Professional and Civic Activities
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Robin M. Runstein
As the only criminal-defense attorney on the Kell, Alterman & Runstein, L.L.P. roster, Robin Runstein enjoys a healthy dose of independence. She wouldn’t have it any other way. “I like being accountable to myself and my clients more than anything,” she explains. “In criminal law, you have to be persistent. You have to do whatever it takes for your client. And the more flexible the surroundings, the more you can dedicate your full attention to solving your client’s problems.”
Few problems get Robin’s juices flowing like a good defense challenge. She particularly thrives on the energy and adrenaline of a fast-paced trial, which she likens to competitive soccer (she played four years of varsity soccer at the University of Massachusetts at Amherst): “You have two opposing sides and a referee, and you have to prepare a ton before the trial arrives. Once it starts, you have to constantly adapt to changing conditions. The whole thing keeps me energized and fresh—I just love it.”
She’s now directing her clearly limitless energy to other practice areas, including family law which is, not surprisingly, a specialty of Ted Runstein, her father and one of the firm’s partners. She is also a frequent speaker for the legal community as a recognized expert in her practice areas.
It was Ted’s enthusiasm for the profession, expressed each night at the dinner table while Robin was growing up that eventually led to her studying law. “He would practice his closing arguments over dinner, and you could tell he loved every second of it,” she says. “He was the only adult I knew who loved his job. And it was amazing to me that he could take a single subject and come up with so many different angles and interpretations.”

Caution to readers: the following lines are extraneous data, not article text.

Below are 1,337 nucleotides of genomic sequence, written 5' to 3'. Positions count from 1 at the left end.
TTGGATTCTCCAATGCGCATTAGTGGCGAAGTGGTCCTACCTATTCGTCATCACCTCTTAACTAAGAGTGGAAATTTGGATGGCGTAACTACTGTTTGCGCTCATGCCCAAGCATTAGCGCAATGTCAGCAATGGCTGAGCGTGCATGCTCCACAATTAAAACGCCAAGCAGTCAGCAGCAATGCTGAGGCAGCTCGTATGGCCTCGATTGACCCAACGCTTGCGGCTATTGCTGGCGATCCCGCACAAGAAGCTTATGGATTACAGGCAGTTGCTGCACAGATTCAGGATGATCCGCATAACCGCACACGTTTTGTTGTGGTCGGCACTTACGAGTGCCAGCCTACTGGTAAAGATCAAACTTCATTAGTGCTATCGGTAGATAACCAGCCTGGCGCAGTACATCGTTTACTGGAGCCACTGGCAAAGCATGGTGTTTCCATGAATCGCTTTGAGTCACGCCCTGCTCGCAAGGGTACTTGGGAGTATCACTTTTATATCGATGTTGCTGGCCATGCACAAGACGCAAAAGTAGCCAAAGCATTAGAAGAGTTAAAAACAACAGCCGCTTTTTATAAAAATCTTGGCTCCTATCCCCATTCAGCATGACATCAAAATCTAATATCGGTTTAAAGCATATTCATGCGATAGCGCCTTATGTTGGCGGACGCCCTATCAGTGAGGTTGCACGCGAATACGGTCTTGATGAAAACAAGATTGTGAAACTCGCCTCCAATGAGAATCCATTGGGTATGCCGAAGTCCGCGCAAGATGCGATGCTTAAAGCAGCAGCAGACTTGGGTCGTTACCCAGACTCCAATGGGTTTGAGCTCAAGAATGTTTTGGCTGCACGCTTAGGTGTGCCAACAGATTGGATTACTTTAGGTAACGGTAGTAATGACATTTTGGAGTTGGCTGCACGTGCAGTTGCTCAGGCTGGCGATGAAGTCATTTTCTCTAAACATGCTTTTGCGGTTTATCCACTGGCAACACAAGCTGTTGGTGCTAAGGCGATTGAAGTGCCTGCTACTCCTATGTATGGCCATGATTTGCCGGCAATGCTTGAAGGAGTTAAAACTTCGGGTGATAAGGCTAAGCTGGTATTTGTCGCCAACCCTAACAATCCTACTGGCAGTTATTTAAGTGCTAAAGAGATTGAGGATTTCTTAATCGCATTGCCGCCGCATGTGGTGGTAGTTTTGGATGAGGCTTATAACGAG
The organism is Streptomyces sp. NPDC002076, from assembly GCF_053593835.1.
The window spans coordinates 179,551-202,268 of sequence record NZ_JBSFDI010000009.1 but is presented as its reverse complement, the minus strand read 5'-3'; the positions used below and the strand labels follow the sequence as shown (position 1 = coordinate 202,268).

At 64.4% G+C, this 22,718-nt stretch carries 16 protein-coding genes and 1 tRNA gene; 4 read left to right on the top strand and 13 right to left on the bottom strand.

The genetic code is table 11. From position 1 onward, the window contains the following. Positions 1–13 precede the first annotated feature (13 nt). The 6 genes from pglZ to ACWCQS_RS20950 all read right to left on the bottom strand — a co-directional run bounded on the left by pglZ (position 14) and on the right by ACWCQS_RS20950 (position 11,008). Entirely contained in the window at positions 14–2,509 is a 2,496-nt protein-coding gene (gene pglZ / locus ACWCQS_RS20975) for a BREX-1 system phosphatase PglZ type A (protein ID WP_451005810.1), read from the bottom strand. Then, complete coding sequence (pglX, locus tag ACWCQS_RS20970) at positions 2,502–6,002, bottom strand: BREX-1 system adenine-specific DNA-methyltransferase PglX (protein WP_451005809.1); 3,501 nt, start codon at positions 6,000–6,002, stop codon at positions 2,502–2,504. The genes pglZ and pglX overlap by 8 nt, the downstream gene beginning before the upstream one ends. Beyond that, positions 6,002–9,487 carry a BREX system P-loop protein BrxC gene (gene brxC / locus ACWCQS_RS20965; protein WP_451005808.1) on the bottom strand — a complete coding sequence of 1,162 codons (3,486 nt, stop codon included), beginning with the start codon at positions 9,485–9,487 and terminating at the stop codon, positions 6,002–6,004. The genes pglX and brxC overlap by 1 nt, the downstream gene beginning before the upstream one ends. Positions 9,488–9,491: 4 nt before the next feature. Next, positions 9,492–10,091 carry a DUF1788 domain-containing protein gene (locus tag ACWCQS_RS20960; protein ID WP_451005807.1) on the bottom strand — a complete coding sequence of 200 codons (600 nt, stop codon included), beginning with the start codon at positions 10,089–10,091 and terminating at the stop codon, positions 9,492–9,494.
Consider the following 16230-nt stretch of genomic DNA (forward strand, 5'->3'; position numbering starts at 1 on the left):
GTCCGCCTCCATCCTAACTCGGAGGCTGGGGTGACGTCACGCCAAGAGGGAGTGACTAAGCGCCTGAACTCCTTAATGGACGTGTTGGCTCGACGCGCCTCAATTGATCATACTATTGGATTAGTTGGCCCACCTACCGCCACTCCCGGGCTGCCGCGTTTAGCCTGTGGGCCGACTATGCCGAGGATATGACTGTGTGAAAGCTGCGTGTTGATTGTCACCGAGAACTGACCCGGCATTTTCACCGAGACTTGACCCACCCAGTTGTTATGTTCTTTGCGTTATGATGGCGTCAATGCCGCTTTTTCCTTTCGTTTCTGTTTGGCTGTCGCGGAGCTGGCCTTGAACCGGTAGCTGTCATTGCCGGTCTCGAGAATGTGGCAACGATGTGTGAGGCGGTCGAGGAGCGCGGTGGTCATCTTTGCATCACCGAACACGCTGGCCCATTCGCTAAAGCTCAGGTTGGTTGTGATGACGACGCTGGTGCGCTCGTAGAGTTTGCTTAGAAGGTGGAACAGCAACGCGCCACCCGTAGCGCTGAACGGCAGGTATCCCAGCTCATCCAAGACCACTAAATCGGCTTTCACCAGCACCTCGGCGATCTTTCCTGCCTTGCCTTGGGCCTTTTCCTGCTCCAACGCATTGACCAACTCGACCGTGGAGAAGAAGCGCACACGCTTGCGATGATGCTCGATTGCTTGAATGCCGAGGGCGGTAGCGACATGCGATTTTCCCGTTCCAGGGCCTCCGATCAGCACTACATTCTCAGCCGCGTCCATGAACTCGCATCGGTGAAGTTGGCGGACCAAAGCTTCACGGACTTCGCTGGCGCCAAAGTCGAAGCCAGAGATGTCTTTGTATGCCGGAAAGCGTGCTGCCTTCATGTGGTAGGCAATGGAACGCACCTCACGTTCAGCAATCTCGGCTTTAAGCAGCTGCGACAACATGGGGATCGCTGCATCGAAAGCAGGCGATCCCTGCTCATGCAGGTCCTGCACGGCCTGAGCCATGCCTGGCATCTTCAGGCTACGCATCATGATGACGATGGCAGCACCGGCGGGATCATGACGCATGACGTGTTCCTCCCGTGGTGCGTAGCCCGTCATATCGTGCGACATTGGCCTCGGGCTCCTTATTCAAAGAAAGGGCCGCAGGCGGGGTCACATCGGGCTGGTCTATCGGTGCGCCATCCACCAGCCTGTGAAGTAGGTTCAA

Robin left Portland for the East Coast in the late 1980s to study business at UMass. After graduation, she attended and received her law degree from New York Law School in 1995. When she returned to the Northwest later that year, she took a job with the public defender’s office, a stint she describes as “very cool.” She also spent two years working with a high-end criminal defense lawyer in Portland following the birth of her first son and a few years practicing on her own.
Working with several types of legal organizations and a wide range of clients has taught her one of a litigator’s most important skills: when to put on the gloves and when to back off. “I wear a lot of different hats as a lawyer,” she says. “Sometimes I put up a full fight, but sometimes I perform damage control by steering people into programs or other services. It all comes down to finding the best way to help your client.”
Her pragmatism extends to family matters. Though she misses the intensity and community of the East Coast, Robin believes Portland is a much easier place to raise her two sons. It’s also a good soccer town, which is one reason she spends her free time playing in local soccer leagues. More significantly, a competitive spirit needs plenty of exercise, whether on the field, in the courtroom, or at home with her kids. These days, Robin’s spirit is rarely tired.